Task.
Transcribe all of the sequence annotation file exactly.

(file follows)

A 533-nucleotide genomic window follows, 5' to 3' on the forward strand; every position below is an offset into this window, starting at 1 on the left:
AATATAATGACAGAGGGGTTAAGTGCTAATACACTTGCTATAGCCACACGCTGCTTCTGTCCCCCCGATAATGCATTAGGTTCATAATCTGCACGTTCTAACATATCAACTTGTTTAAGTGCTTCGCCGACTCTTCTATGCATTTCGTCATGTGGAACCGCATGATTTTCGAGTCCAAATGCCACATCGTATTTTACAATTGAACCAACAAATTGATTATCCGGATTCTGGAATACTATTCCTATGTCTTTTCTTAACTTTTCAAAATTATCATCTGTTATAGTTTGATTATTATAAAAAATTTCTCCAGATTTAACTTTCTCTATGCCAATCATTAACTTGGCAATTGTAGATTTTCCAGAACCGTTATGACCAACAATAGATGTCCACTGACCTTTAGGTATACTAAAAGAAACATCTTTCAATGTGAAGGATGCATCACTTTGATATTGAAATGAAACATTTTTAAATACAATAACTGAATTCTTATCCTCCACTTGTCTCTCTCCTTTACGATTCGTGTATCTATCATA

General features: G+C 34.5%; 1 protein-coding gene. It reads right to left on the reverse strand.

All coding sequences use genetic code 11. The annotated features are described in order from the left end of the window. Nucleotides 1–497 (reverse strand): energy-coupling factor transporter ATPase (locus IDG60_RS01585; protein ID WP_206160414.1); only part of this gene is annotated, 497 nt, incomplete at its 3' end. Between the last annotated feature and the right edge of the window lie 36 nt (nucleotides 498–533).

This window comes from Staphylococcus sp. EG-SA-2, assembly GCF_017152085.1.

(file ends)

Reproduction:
A 533-nucleotide genomic window follows, 5' to 3' on the forward strand; every position below is an offset into this window, starting at 1 on the left:
AATATAATGACAGAGGGGTTAAGTGCTAATACACTTGCTATAGCCACACGCTGCTTCTGTCCCCCCGATAATGCATTAGGTTCATAATCTGCACGTTCTAACATATCAACTTGTTTAAGTGCTTCGCCGACTCTTCTATGCATTTCGTCATGTGGAACCGCATGATTTTCGAGTCCAAATGCCACATCGTATTTTACAATTGAACCAACAAATTGATTATCCGGATTCTGGAATACTATTCCTATGTCTTTTCTTAACTTTTCAAAATTATCATCTGTTATAGTTTGATTATTATAAAAAATTTCTCCAGATTTAACTTTCTCTATGCCAATCATTAACTTGGCAATTGTAGATTTTCCAGAACCGTTATGACCAACAATAGATGTCCACTGACCTTTAGGTATACTAAAAGAAACATCTTTCAATGTGAAGGATGCATCACTTTGATATTGAAATGAAACATTTTTAAATACAATAACTGAATTCTTATCCTCCACTTGTCTCTCTCCTTTACGATTCGTGTATCTATCATA

General features: G+C 34.5%; 1 protein-coding gene. It reads right to left on the reverse strand.

All coding sequences use genetic code 11. The annotated features are described in order from the left end of the window. Nucleotides 1–497 (reverse strand): energy-coupling factor transporter ATPase (locus IDG60_RS01585; protein ID WP_206160414.1); only part of this gene is annotated, 497 nt, incomplete at its 3' end. Between the last annotated feature and the right edge of the window lie 36 nt (nucleotides 498–533).

This window comes from Staphylococcus sp. EG-SA-2, assembly GCF_017152085.1.